Ivanovic bounces Serena from Australian Open
Ivanovic hadn’t won a set in her four previous matches against Williams, who had been a hot favorite to win a sixth Australian Open crown for her 18th Grand Slam title.
Williams later admitted she’d been bothered by a back problem in practice in recent days and considered pulling out of the tournament.
The No. 14-seeded Ivanovic set up the 4-6, 6-3, 6-3 win by attacking the best serve in women’s tennis.
She frequently stood well inside the baseline to receive, took big swipes on her forehand and generally put Williams off her rhythm.
“It’s not easy playing such a champion ... but she is also just a human,” said Ivanovic, who beat Venus Williams in the final of the WTA event at Auckland, New Zealand, earlier this month.
“I just went out there swinging at the ball. I was very consistent.”
Williams hadn’t lost a match since August, one of only four defeats in 2013, and came into the fourth round with 25 straight wins.
It was her 70th match at Melbourne Park, a record in the Open era, and she’d already set the mark for most match wins ever at the Australian Open with her third-round victory.
“It wasn’t the best,” Williams said after being told her coach, Patrick Mouratoglou, had released news of her back problem.
“Again, I don’t want to blame anything. I feel like Ana deserves all the credit,” Williams added. “I feel she played unbelievable today. I think she went for her shots. It’s not like I gave her the match.”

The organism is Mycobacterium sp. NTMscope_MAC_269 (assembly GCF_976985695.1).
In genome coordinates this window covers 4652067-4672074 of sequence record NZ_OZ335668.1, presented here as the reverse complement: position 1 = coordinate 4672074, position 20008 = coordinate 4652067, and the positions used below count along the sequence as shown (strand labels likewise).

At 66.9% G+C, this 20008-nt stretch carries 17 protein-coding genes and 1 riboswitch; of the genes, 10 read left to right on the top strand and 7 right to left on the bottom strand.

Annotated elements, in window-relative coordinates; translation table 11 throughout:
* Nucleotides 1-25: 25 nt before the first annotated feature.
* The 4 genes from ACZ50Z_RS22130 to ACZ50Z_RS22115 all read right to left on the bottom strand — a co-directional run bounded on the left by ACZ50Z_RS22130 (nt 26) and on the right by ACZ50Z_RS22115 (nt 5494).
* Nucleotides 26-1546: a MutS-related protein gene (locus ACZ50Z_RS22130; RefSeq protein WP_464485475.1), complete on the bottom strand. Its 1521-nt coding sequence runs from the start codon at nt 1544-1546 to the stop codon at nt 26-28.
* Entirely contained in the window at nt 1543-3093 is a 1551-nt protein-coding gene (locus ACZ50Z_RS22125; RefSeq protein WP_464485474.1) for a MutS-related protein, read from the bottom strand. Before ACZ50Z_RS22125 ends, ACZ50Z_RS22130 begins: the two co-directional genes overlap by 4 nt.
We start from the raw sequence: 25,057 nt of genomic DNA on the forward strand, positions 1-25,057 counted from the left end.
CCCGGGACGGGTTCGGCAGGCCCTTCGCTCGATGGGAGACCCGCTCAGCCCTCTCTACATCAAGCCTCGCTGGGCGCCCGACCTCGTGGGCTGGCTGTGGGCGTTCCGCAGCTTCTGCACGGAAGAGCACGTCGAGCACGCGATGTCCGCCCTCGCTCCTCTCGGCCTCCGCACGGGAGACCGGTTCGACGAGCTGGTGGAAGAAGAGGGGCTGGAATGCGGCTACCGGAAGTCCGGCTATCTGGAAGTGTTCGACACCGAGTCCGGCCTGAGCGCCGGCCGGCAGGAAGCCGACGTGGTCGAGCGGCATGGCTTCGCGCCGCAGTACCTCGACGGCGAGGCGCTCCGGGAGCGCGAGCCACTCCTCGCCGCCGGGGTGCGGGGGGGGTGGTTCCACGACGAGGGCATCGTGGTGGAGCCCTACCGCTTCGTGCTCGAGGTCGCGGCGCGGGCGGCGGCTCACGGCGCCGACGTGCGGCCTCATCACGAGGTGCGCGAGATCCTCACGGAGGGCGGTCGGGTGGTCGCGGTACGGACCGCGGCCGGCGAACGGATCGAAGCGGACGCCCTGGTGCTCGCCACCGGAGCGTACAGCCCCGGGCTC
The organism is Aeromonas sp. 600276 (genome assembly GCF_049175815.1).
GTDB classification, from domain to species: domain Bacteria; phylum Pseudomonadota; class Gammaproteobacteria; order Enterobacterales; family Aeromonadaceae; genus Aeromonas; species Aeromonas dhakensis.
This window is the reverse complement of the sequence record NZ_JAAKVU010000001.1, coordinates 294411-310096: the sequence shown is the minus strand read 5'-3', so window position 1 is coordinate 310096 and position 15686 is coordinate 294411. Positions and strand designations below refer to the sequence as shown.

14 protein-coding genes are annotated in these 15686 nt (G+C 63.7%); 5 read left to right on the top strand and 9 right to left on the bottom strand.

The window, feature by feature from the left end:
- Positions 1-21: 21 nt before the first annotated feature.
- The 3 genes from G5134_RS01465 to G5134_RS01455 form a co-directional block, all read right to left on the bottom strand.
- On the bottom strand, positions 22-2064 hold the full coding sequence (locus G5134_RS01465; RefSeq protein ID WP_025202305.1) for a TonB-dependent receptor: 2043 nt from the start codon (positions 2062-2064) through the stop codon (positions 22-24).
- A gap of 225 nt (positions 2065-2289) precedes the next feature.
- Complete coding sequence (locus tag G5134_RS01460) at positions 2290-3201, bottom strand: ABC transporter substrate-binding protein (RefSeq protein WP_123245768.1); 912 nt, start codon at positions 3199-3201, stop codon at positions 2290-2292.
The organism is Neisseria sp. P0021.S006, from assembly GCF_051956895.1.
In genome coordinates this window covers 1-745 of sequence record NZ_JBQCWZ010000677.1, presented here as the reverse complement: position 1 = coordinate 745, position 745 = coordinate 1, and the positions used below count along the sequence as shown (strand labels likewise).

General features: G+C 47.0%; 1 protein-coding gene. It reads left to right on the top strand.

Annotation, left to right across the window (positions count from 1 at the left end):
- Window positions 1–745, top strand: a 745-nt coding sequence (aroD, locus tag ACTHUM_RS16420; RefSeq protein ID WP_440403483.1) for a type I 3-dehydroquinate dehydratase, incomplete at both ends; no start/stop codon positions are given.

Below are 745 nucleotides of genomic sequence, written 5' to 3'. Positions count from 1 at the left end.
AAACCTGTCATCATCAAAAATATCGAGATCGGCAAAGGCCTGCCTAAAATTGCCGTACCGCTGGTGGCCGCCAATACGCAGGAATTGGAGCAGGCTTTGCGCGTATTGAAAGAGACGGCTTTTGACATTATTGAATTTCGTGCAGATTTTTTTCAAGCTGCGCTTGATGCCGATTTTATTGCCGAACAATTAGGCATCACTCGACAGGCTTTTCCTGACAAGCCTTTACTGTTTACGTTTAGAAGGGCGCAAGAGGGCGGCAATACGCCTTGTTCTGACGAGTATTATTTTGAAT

Williams has been almost perfect after winning the first set in Australian Open matches, losing only once in 52 previous matches after winning the opening set.
That single previous defeat was against fellow American Sloane Stephens in the quarterfinals last year.
Ivanovic got on top early in the second set with some powerful forehand winners and never really let Williams back into the contest.
The 2008 French Open champion had 33 winners, including 20 on her forehand side.
Williams hit 22 winners but made 31 unforced errors, with most coming uncharacteristically on her backhand side.
“I made a tremendous amount of errors, shots ... I haven’t missed since the ’80s,” Williams said.
Williams was warned for a time violation when serving to stay in the contest and managed to save two match points, but Ivanovic closed it out nervelessly with a love hold after 1 hour and 56 minutes.
Ivanovic advanced to a quarterfinal against the winner of Sunday’s later match between Australian wild-card entry Casey Dellacqua and No. 30-seeded Eugenie Bouchard of Canada.
The other quarterfinal on this half will feature two women who’ll turn 32 next month, with two-time finalist Li Na beating No. 22 Ekaterina Makarova, 6-2, 6-0 and No. 28 Flavia Pennetta upsetting No. 9 Angelique Kerber, 6-1, 4-6, 7-5.